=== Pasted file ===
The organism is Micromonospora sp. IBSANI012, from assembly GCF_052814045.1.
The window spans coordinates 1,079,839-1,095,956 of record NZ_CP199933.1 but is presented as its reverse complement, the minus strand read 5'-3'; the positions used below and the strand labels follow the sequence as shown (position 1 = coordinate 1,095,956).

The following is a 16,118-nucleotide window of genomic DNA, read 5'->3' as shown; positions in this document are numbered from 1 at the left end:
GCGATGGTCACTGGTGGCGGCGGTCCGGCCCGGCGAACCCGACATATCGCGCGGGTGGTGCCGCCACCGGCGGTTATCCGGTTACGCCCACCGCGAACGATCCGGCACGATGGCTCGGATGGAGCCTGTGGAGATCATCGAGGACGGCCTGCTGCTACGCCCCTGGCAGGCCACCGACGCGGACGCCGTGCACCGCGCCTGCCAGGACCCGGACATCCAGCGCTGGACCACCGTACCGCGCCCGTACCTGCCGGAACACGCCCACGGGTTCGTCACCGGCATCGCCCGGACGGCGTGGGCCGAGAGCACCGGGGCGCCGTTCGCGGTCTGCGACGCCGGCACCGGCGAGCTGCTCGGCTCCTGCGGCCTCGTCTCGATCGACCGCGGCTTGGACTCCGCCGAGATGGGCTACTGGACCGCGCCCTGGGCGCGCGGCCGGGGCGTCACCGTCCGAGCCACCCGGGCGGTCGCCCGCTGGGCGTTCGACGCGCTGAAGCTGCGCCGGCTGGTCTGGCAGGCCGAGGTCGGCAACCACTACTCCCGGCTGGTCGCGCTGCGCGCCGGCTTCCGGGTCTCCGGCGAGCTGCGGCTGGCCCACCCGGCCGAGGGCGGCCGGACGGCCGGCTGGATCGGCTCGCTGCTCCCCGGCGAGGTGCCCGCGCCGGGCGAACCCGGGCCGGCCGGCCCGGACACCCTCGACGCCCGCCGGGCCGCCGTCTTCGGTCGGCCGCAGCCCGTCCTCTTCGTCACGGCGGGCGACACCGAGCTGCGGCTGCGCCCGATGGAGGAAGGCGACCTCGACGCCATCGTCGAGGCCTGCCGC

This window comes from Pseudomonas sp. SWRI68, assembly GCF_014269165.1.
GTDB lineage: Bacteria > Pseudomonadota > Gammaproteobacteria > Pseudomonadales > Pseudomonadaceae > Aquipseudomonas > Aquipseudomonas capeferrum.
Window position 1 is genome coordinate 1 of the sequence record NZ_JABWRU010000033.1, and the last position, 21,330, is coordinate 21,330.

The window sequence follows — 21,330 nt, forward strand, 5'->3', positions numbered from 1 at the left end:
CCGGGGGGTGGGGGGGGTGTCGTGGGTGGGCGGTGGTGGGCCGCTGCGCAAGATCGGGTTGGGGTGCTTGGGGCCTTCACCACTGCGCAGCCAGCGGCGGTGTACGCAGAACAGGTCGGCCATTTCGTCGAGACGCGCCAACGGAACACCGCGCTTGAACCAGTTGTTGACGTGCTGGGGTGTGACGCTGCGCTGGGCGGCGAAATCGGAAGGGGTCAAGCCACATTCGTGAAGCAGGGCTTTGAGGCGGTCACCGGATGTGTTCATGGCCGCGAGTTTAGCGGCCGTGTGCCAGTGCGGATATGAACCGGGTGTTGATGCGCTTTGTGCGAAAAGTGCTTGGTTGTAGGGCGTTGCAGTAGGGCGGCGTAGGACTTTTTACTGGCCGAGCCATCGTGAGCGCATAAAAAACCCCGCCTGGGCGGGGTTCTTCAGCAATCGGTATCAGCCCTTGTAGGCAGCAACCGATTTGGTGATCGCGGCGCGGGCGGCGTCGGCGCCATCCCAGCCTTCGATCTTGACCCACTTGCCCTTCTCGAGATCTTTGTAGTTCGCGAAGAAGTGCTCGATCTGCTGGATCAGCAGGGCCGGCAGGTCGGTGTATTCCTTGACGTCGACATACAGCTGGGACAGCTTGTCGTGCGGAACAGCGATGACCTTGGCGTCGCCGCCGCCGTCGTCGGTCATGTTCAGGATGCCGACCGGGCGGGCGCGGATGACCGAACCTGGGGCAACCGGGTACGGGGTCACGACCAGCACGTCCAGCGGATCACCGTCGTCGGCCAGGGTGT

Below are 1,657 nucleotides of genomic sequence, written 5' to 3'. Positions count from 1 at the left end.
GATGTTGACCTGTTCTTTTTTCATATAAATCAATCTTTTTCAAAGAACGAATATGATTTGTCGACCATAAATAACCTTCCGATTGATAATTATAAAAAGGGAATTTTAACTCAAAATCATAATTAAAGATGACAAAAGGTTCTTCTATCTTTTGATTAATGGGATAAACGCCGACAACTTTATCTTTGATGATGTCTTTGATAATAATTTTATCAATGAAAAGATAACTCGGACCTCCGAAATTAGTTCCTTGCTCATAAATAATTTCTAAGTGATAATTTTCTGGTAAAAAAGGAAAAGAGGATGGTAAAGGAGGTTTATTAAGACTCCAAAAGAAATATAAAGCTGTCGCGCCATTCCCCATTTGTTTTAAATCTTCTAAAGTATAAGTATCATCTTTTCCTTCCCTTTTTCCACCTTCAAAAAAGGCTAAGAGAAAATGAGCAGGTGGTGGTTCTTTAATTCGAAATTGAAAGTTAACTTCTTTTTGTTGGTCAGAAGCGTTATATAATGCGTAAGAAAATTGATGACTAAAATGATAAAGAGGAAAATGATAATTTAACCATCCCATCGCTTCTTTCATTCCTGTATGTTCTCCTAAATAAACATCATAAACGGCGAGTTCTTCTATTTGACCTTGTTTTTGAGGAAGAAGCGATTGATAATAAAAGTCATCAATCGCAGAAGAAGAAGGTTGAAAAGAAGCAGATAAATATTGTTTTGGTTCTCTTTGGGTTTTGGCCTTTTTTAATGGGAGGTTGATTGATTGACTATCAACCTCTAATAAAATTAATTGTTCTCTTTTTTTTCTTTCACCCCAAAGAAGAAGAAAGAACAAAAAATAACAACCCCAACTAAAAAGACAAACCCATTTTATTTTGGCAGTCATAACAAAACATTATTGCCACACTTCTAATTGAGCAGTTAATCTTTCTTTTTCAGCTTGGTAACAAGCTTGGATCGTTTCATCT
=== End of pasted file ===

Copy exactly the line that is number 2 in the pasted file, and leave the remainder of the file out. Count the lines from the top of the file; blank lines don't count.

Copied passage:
The window spans coordinates 1,079,839-1,095,956 of record NZ_CP199933.1 but is presented as its reverse complement, the minus strand read 5'-3'; the positions used below and the strand labels follow the sequence as shown (position 1 = coordinate 1,095,956).